We awoke this morning to a Flea Market on the State Fairgrounds, less than 100 yards from our door.
So, we went decided to take our morning walk among the vendors.
I picked up a John Grisham novel and Debbie purchased a London Fog windbreaker.
We then set out for a quick tour of downtown Lewisburg (population 3,800), named in 2011 as Budget Travel Magazine’s ”Coolest Small Town in America”. With many Colonial period buildings
others dating back into the 19th century
and a history which includes a brief, one hour, but deadly battle between Union and Confederate forces on May 23, 1862.
The town is also dotted with some creatively painted fire hydrants.
Kids were also evident doing things kids like to do.
We next took a tour of the Lost World Caverns.
To reach the cavern floor, you descend 120 feet down a long tunnel
and then duck your head.
Standing again, we were greeted by some beautiful speleothems … the most common of which are stalactites (spelled with a “c” for ceiling) and stalagmites (spelled with a “g” for ground).
Leaving the cavern, the surface museum has a number of fossils; including
Our next stop was at the Greenbrier Hotel & Resort in White Sulfur Springs … which was also the location of a secret bunker designed to provide a safe haven for members of Congress in the event of a nuclear attack on Washington during the Cold War.
Arriving at the property, we were overwhelmed by the foliage and scores of tulip beds surrounding the hotel complex.
With the Greenbrier Hotel providing a backdrop, the colors of the gardens seem to stand out even more.
South Facing Facade
North Facing Façade
Then, there is the interior of this luxurious resort complex.
Finally, and one of the reasons we came to see the Greenbrier were the “bunkers”, planned during the Eisenhower Administration the bunker facility was built under Greenbrier’s West Wing between 1958 and 1961. Constructed and hidden in plain sight … the former US Government Relocation Facility was a top secret during the Cold War designed to accommodate both the US Senate and US House of Representatives in the event of a national emergency.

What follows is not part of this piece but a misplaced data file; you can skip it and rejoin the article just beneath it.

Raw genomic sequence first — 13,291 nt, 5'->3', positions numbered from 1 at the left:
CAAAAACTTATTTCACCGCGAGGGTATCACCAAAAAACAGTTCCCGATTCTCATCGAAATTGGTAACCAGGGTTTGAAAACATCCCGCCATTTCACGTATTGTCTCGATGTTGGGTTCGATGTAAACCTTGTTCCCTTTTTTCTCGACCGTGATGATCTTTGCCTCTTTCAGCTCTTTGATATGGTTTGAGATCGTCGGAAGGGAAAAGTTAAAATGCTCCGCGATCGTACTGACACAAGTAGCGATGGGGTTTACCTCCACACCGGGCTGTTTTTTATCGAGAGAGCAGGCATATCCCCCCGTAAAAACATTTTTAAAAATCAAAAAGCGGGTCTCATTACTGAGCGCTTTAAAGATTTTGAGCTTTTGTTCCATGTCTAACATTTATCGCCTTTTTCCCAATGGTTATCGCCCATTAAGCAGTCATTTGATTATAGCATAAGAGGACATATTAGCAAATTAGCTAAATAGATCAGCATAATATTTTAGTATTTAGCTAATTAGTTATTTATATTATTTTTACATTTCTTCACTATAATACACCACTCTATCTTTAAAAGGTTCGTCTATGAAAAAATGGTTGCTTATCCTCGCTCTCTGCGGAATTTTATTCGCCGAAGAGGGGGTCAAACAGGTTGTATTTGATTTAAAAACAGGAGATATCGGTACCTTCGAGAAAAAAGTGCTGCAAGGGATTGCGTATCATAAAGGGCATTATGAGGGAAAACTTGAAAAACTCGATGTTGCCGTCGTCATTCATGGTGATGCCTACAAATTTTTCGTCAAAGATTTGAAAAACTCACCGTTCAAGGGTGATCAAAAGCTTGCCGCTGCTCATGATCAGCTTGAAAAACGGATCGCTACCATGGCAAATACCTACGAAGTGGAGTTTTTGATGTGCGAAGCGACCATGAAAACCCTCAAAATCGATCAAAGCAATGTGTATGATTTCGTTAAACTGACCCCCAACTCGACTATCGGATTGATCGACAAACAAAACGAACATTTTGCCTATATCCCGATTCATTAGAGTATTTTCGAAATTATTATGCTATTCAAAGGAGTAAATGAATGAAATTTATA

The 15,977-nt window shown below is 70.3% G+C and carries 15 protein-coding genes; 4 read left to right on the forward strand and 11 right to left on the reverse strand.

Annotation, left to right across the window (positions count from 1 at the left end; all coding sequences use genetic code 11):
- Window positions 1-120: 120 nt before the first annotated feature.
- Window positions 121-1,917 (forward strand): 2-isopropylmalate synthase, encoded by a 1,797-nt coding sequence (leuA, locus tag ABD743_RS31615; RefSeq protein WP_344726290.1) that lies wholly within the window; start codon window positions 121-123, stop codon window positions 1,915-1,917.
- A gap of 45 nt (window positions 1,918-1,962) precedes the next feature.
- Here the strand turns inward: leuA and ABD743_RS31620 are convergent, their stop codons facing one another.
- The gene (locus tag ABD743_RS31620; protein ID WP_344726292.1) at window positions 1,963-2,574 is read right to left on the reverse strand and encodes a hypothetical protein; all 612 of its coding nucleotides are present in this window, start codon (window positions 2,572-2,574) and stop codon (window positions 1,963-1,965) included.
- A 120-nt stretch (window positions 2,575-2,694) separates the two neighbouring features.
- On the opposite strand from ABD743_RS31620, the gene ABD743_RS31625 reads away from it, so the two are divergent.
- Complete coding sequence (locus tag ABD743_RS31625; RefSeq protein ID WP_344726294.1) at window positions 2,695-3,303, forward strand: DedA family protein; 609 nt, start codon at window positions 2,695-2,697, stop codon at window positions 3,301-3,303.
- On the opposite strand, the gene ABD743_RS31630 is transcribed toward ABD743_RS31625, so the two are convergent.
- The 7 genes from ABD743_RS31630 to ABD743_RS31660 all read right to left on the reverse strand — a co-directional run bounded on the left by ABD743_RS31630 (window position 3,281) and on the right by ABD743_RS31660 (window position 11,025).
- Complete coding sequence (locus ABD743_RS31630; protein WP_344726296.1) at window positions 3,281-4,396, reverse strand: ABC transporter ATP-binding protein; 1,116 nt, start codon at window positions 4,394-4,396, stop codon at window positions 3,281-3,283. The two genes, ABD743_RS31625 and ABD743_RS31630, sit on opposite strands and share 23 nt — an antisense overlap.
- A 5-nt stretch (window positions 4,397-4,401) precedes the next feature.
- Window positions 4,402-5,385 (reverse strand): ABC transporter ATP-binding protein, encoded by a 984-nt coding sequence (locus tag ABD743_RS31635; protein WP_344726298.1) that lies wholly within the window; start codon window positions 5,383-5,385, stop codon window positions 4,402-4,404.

During the life of the Facility, continual updating of the communications and other equipment and recycling of food, medical and other supplies was carried on in secret so that it was always in a current full-time status.
The secrecy of its location, paramount to the Facility’s potential effectiveness, was maintained for more than 30 years until May 31, 1992 when The Washington Post published a story effectively exposing its location and existence. The following day, the facility began to be phased out and decommissioned over the next three years.
The Facility is a protected substructure buried 720 feet into a hillside under the West Wing of the hotel.
It is surrounded by ceiling and walls that are three to five feet thick of reinforced concrete. In addition there is 20 to 60 feet of dirt cover between the bunker and the Wing.
Included in the bunker’ are 44 separate locations with 153 rooms comprising a total of 122,544 square feet on two levels.
The Facility has three entrances, each protected by a large steel and concrete door designed to withstand a modest nuclear blast 15-30 miles away and to prevent radioactive fallout from entering the Facility when sealed off. One of these blast doors exited directly into the hotel … but was disguised behind a false wallpapered wall.
The exterior doors were hidden behind false metal doors on which “Danger – High Voltage” signs provided a means of discouraging any questions.
During the 30 years that the bunker was a secret, groups were meeting there and enjoying theme parties and dinners, without realizing they were in a top-secret government facility. They never realized that the Exhibit Hall was actually designed to be the work place for Congressional staff or that the Mountaineer Room and Governor’s Hall would easily accommodate the US Senate and House of Representatives.
On the way home, we were again awed by the brilliant redbuds in full bloom.